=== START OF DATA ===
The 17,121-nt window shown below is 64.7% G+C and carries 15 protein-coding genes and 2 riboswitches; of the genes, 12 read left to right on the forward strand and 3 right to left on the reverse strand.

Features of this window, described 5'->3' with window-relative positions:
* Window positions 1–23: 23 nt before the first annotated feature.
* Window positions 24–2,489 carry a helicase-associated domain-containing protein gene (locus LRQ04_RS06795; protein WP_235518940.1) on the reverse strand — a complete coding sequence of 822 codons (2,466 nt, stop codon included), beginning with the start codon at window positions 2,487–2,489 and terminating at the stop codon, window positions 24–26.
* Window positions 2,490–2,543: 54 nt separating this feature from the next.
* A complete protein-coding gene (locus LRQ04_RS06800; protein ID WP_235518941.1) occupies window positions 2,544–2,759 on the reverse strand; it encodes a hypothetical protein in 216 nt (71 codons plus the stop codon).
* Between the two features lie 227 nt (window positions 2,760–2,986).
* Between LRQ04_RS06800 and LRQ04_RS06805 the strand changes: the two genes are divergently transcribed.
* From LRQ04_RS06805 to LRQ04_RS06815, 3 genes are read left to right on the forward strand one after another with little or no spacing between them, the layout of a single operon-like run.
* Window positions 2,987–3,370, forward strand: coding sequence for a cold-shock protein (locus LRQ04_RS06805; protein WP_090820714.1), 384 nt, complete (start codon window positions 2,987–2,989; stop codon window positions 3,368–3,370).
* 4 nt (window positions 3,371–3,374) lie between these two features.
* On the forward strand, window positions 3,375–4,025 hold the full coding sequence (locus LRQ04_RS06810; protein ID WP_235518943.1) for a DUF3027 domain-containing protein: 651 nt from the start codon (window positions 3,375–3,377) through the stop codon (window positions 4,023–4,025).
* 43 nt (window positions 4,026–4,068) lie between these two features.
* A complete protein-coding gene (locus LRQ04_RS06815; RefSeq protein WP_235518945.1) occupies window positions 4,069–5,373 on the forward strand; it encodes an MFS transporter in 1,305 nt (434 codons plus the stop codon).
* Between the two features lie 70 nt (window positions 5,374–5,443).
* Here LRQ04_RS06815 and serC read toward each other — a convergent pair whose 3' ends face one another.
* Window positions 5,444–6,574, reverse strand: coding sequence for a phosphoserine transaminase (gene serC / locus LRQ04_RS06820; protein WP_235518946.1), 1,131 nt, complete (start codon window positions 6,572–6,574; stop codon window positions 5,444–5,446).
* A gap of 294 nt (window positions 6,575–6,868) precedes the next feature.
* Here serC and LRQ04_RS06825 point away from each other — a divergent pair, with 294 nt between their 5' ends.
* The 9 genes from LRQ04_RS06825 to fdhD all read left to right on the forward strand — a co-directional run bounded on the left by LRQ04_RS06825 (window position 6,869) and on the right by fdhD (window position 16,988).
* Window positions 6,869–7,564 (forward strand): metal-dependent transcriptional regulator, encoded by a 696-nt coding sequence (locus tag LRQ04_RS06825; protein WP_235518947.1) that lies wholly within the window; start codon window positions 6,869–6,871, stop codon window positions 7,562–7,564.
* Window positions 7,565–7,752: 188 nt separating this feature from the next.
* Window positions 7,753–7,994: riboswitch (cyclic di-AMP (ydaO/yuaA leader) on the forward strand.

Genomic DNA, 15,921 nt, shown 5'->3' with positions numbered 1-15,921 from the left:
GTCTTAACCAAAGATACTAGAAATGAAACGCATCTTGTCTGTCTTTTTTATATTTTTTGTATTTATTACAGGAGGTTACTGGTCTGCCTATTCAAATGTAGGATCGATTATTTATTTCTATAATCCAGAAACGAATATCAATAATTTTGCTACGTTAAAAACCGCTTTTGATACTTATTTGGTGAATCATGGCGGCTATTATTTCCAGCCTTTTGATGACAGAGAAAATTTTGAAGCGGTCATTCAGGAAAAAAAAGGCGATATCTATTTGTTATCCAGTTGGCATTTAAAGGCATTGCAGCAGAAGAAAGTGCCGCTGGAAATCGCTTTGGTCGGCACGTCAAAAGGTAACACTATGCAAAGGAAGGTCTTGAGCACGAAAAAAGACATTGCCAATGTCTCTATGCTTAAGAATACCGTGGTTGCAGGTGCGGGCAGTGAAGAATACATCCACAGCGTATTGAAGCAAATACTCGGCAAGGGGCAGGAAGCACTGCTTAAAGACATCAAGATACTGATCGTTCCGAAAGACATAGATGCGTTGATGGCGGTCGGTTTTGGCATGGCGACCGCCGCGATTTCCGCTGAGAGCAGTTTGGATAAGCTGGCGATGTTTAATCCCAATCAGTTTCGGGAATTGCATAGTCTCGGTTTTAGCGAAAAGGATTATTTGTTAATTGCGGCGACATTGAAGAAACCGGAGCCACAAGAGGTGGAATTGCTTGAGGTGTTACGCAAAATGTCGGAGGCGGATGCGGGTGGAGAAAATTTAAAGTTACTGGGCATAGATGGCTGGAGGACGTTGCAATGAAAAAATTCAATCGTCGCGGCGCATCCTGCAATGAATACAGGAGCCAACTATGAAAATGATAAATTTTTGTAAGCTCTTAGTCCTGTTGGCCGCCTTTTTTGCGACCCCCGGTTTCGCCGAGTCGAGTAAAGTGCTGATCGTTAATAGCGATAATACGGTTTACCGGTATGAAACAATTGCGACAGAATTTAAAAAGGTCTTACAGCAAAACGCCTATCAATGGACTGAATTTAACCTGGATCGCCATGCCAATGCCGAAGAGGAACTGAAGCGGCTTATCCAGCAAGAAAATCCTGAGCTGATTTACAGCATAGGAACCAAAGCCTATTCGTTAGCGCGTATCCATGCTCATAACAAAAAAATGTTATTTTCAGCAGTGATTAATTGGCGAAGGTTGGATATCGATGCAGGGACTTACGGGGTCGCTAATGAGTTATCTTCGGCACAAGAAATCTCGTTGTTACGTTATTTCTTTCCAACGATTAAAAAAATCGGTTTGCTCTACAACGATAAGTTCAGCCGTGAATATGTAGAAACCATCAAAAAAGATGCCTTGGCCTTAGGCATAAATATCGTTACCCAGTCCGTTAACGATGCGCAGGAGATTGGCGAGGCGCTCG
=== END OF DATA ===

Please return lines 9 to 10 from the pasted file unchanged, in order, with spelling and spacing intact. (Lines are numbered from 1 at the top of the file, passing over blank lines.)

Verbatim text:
* From LRQ04_RS06805 to LRQ04_RS06815, 3 genes are read left to right on the forward strand one after another with little or no spacing between them, the layout of a single operon-like run.
* Window positions 2,987–3,370, forward strand: coding sequence for a cold-shock protein (locus LRQ04_RS06805; protein WP_090820714.1), 384 nt, complete (start codon window positions 2,987–2,989; stop codon window positions 3,368–3,370).